This 16 by 8.8 by 13.5 inch heater is equipped with Quiet Burning Technology (QBT), bringing the decibels down and allowing you to work without having to worry about your hearing. The product comes with a 10 foot hose and regulator for a fuss-free setup. The heater does have to be connected to a 115 V outlet and a 20 pounder propane tank or larger, so while it is portable within range of the garage, you won’t be able to take it with you for your next camping trip unless you’re able to give it both propane and electricity there. As it uses up oxygen at a phenomenal rate, good ventilation is required to minimize carbon monoxide production.
The heater doesn’t have a thermostat, with only two options for the temperature–“high” and “low”. With an output of 30,000 BTUs on low and 60,000 BTUs on high, it can run up to 14 hours on the low setting with a 20-pound propane tank. With such a great heat output, however, it can be used alongside another smaller heater, where this propane heater will be able to rapidly bring the temperature up after which it can be switched off, leaving the smaller heater to simply maintain the desired temperature.
- Can heat a large area
- Small, light, and portable
- Cheap to run
- Quite loud despite the QBT
- Good ventilation is a must
This monster of a heater can supply you with 50,000 BTUs heating a space of up to 1,250 square feet, an equivalent of more than a large three-car garage. The heater is fuelled by natural gas, meaning it requires appropriate venting and a 115 V AC supply as well as the gas supply itself. It is a serious piece of equipment with a serious price tag.
Despite the massive amount of BTUs, this natural gas heater has a range between 35 and 75°, which isn’t anything to write home about but certainly enough to keep a workspace comfortably warm. A thermostat is also sold separately. It requires category 1 negative pressure and non-condensing vertical venting, as well as category 3 positive pressure, non-condensing horizontal venting. As it requires proper venting, it doesn’t come with a low oxygen sensor, and so investing in a carbon monoxide detector is highly advisable.
Measuring 25 by 18.5 by 17 inches, it would appear to have a low profile suitable for lower ceilings. However, this is not the case, as an 8-foot clearance from the floor to the base of the heater is required. The heater weighs a hefty 63 pounds, and it’s best if an experienced engineer does the installation.
As it is a forced-air heater, it will distribute heat throughout the space and will be best for large garages. The venting kit that’s required is sold separately, further adding to the cost of the unit. The product does come with a natural-gas-to-propane conversion kit if you’d like your new appliance to run on propane instead. It’s relatively quiet for its performance, maxing out at 55 decibels. As it’s not a closed combustion unit, it is not recommended for woodworking workshops where vapors and sawdust are present.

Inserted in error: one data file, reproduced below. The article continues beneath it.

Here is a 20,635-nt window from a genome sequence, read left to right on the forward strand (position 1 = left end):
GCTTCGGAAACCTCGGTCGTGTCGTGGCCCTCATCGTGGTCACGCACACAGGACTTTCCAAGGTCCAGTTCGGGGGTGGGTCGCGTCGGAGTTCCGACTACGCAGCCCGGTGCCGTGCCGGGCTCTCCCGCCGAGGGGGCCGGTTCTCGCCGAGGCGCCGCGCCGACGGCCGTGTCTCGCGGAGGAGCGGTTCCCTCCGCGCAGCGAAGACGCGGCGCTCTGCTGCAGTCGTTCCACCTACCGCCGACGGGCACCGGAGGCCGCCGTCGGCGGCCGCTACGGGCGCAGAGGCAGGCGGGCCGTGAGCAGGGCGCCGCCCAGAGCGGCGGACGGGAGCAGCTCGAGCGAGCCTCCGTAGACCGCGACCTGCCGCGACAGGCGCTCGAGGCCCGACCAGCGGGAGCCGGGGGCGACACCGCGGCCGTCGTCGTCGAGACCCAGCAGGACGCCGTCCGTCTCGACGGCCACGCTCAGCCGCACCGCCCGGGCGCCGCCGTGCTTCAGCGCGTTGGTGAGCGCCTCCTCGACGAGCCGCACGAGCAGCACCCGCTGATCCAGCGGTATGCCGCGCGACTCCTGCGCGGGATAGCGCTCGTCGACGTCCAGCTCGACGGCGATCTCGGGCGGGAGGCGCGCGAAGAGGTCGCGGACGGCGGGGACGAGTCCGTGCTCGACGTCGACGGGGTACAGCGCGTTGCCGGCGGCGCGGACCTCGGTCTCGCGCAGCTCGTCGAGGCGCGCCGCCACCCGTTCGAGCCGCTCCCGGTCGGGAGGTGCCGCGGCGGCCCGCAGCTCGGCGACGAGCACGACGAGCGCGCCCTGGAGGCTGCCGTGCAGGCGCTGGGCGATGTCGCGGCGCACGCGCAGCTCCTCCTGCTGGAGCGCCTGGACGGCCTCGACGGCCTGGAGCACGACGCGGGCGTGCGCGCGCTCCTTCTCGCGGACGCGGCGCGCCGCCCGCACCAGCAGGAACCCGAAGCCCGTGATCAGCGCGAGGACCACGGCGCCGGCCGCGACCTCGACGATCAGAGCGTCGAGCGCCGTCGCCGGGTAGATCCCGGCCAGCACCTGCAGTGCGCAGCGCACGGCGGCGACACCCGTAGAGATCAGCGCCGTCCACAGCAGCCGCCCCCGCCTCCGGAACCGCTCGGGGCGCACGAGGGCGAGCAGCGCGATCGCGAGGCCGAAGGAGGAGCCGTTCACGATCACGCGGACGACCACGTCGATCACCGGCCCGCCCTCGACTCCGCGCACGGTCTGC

- Great for large spaces
- Powerful and reliable
- Quiet for such a powerful heater
- Expensive, especially when you consider that it doesn’t include a venting kit or thermostat
Although this is the smallest version of the Dyna-Glo kerosene heater, it still comes in at a rating of 50,000 BTUs. That kind of output is able to heat a three-car garage easily. For those out there wanting a mini jet engine, or needing to heat up their personal hangar, up to 180,000 BTUs options are available, with the biggest one heating warehouses up to 4,200 square feet.
The unit has a runtime fuel gauge and a pressure gauge to keep you updated on the functioning of the heater. It has a fuel capacity of 5 gallons, equating to about 14 hours of heat. The heater has a cool to the touch handle for safe repositioning, as well as an automatic-shutoff feature for if it overheats or runs out of fuel. These Dyna-Glo products will eat through huge volumes of oxygen, and so are not at all suitable for small or enclosed spaces.
This series of products has been designed to be used with the following types of fuel: K1 kerosene, diesel #1, diesel #2, fuel oil #1, fuel oil #2, Jet A and JP-8. However, K1 kerosene is the manufacturer’s recommended fuel for optimal, cleaner burns and long-lasting product life.
- Huge heat output
- Can be used with a wide range of fuels
- Portable while being extremely powerful
- Requires great ventilation
This natural gas vent-free heater from Mr. Heater is quite powerful, being able to heat a large two-car garage or around 750 square feet. Measuring 23.8 by 11.2 by 27 inches, it comes with legs and wall-mounting hardware, so you can decide on the best option for your garage. It’s a great natural gas option that’s perfect if you have a gas line available in your garage.
The heater has an output of 30,000 BTUs, which should be plenty for mid-sized insulated garages. No external power is required to operate this heater, as the electronic ignition is battery powered. It has a basic thermostat with 5 settings, ranging from 60 to 118° in increments of roughly 15°. This heater does require a 3/8” NPT inlet connection to the pressure regulator, and a 3/8” NPT street elbow is required if you’re using feet to mount it on the floor.
As is standard for gas heaters, it has a low oxygen shut-off system guaranteed to work at altitudes up to 4,500 feet–something to keep in mind if you live in one of the more elevated states. It is a blue flame heater, meaning that it produces convection heat to warm the air above the unit. If you want to have the warm air directed away from the ceiling, you will need to buy the blower for the unit.
This heater needs to be connected to a utility gas well, so it is recommended that you have a qualified service person install it.
- Odorless operation
- Cheap to run
- Great heat output
- Blower sold separately
- Unavailable in California
Another product manufactured by Dr. Heater, this one is an electric portable infrared heater. If your garage has a spare NEMA 6-30R receptacle, then this heater is perfect for the job. Designed to heat spaces of around 600 square feet, it will easily heat a two-car insulated garage and definitely take the chill off a bigger space or an uninsulated garage. The heater has an output of 5,600 W, which is equivalent to about 19,000 BTUs. It measures 12 by 12 by 15 inches and weighs 18 pounds.